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Byer v. H.R. Ritter Trucking Co.

Decided: January 27, 1944.

JOHN E. BYER, PLAINTIFF-APPELLEE,
v.
H.R. RITTER TRUCKING CO., A CORPORATION, DEFENDANT-APPELLANT



On appeal from the Supreme Court.

For the defendant-appellant, Starr, Summerill & Lloyd (Alfred E. Driscoll, of counsel).

For the plaintiff-appellee, Horace G. Brown.

Thompson

The opinion of the court was delivered by

THOMPSON, J. This is an appeal from a judgment entered in the New Jersey Supreme Court upon a jury verdict in favor of the plaintiff-appellee in an action for personal injuries alleged to have been caused by the negligent operation of a truck owned by the appellant.

Appellant grounds its appeal upon the trial judge's denial of its motions for a nonsuit and for a directed verdict. The motions were based on defendant's contention (a) that the plaintiff failed to prove any actionable negligence on defendant's part, and (b) that plaintiff's own negligence proximately contributed to his injuries, thereby barring as a matter

of law his right to recovery. These are the only issues involved in the present appeal.

The appellant was engaged in the business of hauling oil and petroleum products, and in such transportation it was accustomed to crossing the Delaware River bridge. The appellee was employed on the bridge at the toll collector's station alongside of the so-called twelfth or outside lane approaching the City of Camden. His duty required him to reach out and collect the toll tickets from the drivers of passing vehicles at this point. He was engaged in such duty on the day of the accident in question, when one of the appellant's trucks approached the toll booth and stopped for the purpose of the toll ticket transaction. His contention is, generally speaking, that while engaged in taking the required ticket from the driver of the truck on this occasion, and before completing the act of regaining his position on the platform, from which he had to reach toward the driver, which reaching occasioned a certain amount of leaning in the direction of the driver because of the fact that the latter was in a location behind the wheel on the left side of the cab of the vehicle, the driver started the truck with a jerk, causing it to strike the plaintiff before he could resume his upright position on the toll platform, which is a narrow concrete space at a level of about eight inches above the roadway, the collision of the truck with the body of the plaintiff precipitating him to the roadway and causing his injuries.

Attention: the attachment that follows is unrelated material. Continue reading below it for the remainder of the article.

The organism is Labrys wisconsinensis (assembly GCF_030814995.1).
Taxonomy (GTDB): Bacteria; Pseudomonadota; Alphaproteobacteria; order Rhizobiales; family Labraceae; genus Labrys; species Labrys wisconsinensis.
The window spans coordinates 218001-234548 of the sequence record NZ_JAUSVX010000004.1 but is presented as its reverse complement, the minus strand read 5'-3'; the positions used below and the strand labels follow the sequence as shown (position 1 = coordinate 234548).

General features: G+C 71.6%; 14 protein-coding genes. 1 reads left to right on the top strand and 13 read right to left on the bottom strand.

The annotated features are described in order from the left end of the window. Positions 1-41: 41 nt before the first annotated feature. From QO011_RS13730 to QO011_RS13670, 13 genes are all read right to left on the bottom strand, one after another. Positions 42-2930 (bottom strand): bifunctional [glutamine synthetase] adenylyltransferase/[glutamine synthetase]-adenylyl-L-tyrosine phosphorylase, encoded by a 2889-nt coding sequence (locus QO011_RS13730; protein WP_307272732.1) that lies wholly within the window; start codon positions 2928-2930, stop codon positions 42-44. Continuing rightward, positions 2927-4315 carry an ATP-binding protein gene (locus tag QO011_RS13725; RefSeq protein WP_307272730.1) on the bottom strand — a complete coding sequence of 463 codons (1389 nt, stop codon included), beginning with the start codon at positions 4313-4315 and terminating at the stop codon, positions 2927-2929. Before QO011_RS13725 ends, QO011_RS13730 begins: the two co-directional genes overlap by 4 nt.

The plaintiff himself was the only witness who testified as to what actually happened that caused him to be injured. Two other toll collectors saw him in the roadway and picked him up a little distance beyond his toll booth station after the truck had driven off. They did not see the accident. It is said that no driver of any of appellant's trucks knew of or reported any accident, so that there was no testimony from that quarter as to what happened. Plaintiff's own story, therefore, is the only direct evidence of the circumstances of his injury. He testified that he "leaned on the cab and reached over to get the two tickets the driver had and, just as I had them in my hand, something pinned me or jerked away from me and pinned me and I whirled around, struck

the building, struck the tractor again, threw me forward, and I slipped there and fell off the curb, and the wheels caught my hips." "I mean the truck gave away from me, went away from me suddenly." "I fell right down off the curb, against the wheels." "All I can remember, I tried to get out of the way of the rest what was coming, tried to pull myself up off the roadway and get on the platform." He further testified as follows:

"Q. Mr. Lloyd said to you that you collected the toll and then you slipped and that's all you ...


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